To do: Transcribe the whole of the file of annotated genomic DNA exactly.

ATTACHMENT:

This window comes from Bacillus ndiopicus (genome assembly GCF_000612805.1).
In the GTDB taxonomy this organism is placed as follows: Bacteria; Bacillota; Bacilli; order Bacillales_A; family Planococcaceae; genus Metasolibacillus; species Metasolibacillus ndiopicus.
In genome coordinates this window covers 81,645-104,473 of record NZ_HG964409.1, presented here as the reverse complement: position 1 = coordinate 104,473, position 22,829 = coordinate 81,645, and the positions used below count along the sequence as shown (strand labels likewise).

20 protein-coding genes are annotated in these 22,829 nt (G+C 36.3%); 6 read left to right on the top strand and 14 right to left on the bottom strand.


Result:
This window comes from Bacillus ndiopicus (genome assembly GCF_000612805.1).
In the GTDB taxonomy this organism is placed as follows: Bacteria; Bacillota; Bacilli; order Bacillales_A; family Planococcaceae; genus Metasolibacillus; species Metasolibacillus ndiopicus.
In genome coordinates this window covers 81,645-104,473 of record NZ_HG964409.1, presented here as the reverse complement: position 1 = coordinate 104,473, position 22,829 = coordinate 81,645, and the positions used below count along the sequence as shown (strand labels likewise).

20 protein-coding genes are annotated in these 22,829 nt (G+C 36.3%); 6 read left to right on the top strand and 14 right to left on the bottom strand.